Well folks, its actually happening. The ash from the fires has found its way down into the Rio Grande and the South Fork of the Rio Grande and both rivers are running black with ash from the fires. I first noticed this over a week ago and it was like coffee grounds suspended in the water but now, its black water flowing and the bottom is not even visible.
I did wade some of this two days ago and the bottom too is covered with a tarry slime. My concern and that of the biologist is that this will eventually kill all the bugs and other organisms in the river and with no food, the fish will die for sure. The other concern is this soot is probably filling the fish gills and will suffocate the fish sooner or later.
Trout are not the hardiest of specimens and require cleaner water than most fish to survive. The river temperature has also risen to the point where they will have a hard time making it due to the color and how that absorbs heat on sunny days. I honestly believe we will lose the entire trout population in both rivers and some of the area streams. There are still plenty of streams and lakes to fish so don't panic.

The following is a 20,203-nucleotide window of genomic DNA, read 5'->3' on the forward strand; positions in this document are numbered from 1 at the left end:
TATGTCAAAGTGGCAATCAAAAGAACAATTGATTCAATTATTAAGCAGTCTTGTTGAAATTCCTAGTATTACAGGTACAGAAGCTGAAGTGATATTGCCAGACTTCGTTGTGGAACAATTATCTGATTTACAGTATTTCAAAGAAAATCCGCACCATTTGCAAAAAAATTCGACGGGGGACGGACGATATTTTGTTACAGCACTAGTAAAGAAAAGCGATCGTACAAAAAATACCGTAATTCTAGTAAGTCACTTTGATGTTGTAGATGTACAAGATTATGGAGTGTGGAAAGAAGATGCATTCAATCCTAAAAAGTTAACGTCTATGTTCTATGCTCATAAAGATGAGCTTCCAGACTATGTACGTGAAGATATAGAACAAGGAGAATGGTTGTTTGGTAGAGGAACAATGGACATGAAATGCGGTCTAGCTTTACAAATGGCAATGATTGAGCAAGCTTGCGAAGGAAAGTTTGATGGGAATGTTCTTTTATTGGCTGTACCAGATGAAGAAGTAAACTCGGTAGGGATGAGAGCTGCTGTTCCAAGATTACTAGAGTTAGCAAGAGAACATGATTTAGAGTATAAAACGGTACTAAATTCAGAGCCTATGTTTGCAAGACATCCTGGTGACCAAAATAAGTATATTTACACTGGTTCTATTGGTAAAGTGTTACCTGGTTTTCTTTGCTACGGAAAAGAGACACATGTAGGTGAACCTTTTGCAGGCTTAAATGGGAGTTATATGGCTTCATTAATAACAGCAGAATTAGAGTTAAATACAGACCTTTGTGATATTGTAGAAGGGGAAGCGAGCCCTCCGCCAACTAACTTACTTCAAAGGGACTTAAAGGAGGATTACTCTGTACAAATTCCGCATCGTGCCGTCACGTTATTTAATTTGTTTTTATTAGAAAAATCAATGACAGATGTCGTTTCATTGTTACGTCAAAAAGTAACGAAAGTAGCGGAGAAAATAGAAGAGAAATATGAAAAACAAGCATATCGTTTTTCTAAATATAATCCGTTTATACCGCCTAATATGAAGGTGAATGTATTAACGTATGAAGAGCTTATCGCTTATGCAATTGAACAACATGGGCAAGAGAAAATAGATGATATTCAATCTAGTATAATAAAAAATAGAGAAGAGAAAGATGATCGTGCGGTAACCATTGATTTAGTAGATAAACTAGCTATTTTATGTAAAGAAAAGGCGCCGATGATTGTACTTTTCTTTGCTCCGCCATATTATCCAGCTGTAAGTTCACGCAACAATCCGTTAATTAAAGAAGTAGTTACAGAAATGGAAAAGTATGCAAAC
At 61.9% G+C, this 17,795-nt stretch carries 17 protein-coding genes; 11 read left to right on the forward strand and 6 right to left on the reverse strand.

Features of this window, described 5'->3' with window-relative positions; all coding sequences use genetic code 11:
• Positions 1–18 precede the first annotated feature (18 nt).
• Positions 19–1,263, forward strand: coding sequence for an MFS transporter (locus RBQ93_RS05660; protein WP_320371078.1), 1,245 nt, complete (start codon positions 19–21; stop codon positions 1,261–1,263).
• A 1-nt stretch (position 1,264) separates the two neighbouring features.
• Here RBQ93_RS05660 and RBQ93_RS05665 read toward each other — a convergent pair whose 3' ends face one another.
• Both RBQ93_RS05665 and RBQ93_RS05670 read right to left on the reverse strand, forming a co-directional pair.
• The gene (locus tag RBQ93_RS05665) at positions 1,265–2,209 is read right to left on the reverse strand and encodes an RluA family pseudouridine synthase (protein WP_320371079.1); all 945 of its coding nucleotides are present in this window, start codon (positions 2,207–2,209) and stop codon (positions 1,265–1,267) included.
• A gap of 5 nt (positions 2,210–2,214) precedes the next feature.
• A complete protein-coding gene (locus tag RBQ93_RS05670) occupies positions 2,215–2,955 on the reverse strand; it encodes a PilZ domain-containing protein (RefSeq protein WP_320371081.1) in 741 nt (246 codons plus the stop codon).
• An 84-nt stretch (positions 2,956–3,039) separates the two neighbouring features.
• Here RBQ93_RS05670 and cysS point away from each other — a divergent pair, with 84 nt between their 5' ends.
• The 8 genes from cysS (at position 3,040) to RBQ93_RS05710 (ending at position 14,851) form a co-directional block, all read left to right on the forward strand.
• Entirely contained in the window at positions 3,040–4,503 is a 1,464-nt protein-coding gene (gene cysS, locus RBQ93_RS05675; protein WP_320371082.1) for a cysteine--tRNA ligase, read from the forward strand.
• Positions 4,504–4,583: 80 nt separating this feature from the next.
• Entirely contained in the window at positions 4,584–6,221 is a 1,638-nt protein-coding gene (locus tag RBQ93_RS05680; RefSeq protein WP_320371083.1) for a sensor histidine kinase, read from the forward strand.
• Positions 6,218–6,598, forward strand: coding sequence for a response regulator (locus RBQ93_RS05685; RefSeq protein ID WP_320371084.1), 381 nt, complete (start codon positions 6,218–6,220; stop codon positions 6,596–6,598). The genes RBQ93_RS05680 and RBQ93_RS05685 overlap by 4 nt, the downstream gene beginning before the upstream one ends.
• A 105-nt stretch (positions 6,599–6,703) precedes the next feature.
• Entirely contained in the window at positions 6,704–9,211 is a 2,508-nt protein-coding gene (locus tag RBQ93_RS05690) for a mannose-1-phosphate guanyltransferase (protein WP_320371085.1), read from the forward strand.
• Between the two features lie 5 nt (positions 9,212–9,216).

This is part of the natural flow of things in a forest and wilderness environment and man has to learn that some things are just out of our control. The rivers may die off but eventually, they will come back and the fish will return as it did in Yellowstone after the fires there. We are so used to fast answers in our instant society and so waiting on a natural disaster to straighten itself out seems so so hard.
I will be posting a news article that I am writing for the area newspaper along with photos so you all can visualize better just what I am talking about. Heavy rains today up the valley toward Creede will make more runoff a possibility and heavy ash flow also a danger.